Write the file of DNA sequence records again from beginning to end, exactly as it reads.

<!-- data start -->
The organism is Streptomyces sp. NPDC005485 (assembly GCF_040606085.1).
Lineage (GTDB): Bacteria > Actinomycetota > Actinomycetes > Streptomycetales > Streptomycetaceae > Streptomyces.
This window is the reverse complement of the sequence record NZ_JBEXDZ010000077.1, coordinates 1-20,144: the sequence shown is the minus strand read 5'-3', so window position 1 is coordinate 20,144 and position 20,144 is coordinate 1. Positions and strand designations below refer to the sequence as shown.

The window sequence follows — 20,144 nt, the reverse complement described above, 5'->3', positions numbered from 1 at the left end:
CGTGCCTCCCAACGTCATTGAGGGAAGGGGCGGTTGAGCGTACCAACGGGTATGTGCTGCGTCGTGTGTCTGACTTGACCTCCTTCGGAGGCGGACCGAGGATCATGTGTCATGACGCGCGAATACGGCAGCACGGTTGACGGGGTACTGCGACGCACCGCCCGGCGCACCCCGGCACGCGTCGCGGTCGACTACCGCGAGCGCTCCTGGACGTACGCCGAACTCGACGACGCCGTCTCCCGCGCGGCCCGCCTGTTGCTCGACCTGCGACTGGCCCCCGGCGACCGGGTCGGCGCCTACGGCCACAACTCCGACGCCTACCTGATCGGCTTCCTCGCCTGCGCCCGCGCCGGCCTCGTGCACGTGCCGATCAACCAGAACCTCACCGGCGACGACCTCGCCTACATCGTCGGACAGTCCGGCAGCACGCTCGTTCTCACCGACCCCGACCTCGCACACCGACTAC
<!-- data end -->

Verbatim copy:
The organism is Streptomyces sp. NPDC005485 (assembly GCF_040606085.1).
Lineage (GTDB): Bacteria > Actinomycetota > Actinomycetes > Streptomycetales > Streptomycetaceae > Streptomyces.
This window is the reverse complement of the sequence record NZ_JBEXDZ010000077.1, coordinates 1-20,144: the sequence shown is the minus strand read 5'-3', so window position 1 is coordinate 20,144 and position 20,144 is coordinate 1. Positions and strand designations below refer to the sequence as shown.

The window sequence follows — 20,144 nt, the reverse complement described above, 5'->3', positions numbered from 1 at the left end:
CGTGCCTCCCAACGTCATTGAGGGAAGGGGCGGTTGAGCGTACCAACGGGTATGTGCTGCGTCGTGTGTCTGACTTGACCTCCTTCGGAGGCGGACCGAGGATCATGTGTCATGACGCGCGAATACGGCAGCACGGTTGACGGGGTACTGCGACGCACCGCCCGGCGCACCCCGGCACGCGTCGCGGTCGACTACCGCGAGCGCTCCTGGACGTACGCCGAACTCGACGACGCCGTCTCCCGCGCGGCCCGCCTGTTGCTCGACCTGCGACTGGCCCCCGGCGACCGGGTCGGCGCCTACGGCCACAACTCCGACGCCTACCTGATCGGCTTCCTCGCCTGCGCCCGCGCCGGCCTCGTGCACGTGCCGATCAACCAGAACCTCACCGGCGACGACCTCGCCTACATCGTCGGACAGTCCGGCAGCACGCTCGTTCTCACCGACCCCGACCTCGCACACCGACTAC